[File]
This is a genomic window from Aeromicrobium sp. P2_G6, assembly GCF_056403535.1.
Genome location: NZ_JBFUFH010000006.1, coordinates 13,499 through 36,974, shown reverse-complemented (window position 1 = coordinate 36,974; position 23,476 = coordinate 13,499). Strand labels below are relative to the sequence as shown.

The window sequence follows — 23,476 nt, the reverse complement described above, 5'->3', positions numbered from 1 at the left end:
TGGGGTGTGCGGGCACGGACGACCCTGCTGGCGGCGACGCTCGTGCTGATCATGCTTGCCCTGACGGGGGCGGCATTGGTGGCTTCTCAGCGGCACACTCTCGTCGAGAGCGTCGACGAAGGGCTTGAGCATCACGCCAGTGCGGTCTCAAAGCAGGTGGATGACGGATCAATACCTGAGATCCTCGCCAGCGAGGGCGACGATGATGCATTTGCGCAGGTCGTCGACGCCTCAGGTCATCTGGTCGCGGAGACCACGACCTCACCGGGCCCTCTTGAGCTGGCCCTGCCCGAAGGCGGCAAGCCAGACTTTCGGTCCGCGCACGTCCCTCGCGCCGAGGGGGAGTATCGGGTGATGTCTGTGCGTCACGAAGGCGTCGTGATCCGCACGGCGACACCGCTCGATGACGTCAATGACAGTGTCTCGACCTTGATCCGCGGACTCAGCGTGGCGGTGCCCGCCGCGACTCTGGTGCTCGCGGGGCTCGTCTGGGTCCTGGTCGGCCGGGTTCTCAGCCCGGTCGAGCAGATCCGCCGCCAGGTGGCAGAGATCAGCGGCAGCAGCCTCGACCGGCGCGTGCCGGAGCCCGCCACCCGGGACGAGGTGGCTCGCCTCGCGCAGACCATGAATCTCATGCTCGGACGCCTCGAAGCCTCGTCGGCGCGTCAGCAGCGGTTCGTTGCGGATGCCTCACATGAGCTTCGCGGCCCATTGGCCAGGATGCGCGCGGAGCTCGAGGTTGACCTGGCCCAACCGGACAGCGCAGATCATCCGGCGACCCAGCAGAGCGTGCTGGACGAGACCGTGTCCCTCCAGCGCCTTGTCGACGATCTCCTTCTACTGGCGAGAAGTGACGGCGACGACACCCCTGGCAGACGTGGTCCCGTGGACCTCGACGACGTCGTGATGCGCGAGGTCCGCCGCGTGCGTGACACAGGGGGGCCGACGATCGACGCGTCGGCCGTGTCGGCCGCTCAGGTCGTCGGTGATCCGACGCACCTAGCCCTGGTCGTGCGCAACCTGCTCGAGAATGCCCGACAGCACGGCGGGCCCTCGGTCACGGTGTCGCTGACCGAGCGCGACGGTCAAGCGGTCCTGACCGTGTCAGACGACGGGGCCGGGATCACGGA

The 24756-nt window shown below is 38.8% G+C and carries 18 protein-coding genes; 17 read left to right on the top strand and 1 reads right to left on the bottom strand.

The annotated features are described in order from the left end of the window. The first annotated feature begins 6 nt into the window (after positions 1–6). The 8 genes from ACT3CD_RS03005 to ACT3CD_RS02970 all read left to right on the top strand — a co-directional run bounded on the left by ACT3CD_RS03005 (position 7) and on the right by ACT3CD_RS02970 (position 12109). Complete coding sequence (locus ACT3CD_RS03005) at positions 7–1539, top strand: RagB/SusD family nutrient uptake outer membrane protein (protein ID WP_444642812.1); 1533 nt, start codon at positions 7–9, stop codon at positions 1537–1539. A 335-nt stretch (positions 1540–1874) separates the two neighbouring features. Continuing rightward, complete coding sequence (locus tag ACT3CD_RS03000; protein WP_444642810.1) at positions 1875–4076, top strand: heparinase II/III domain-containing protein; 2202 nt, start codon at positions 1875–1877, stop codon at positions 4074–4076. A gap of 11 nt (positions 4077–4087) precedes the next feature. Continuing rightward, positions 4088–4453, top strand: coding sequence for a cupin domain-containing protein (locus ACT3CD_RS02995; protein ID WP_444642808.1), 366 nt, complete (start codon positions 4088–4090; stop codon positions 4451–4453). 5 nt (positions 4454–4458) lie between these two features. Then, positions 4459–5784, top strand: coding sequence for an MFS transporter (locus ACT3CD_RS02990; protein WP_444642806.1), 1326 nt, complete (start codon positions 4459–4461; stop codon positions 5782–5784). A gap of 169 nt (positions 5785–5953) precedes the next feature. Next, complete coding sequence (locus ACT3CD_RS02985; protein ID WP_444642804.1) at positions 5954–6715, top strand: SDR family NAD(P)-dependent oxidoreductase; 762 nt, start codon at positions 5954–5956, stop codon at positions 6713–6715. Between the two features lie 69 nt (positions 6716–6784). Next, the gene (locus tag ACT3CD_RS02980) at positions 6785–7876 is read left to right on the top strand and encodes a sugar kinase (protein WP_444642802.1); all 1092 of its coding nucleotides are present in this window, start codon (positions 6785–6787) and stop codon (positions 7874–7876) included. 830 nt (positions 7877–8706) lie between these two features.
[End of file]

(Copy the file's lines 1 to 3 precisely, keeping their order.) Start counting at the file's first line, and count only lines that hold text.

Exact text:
This is a genomic window from Aeromicrobium sp. P2_G6, assembly GCF_056403535.1.
Genome location: NZ_JBFUFH010000006.1, coordinates 13,499 through 36,974, shown reverse-complemented (window position 1 = coordinate 36,974; position 23,476 = coordinate 13,499). Strand labels below are relative to the sequence as shown.

The window sequence follows — 23,476 nt, the reverse complement described above, 5'->3', positions numbered from 1 at the left end: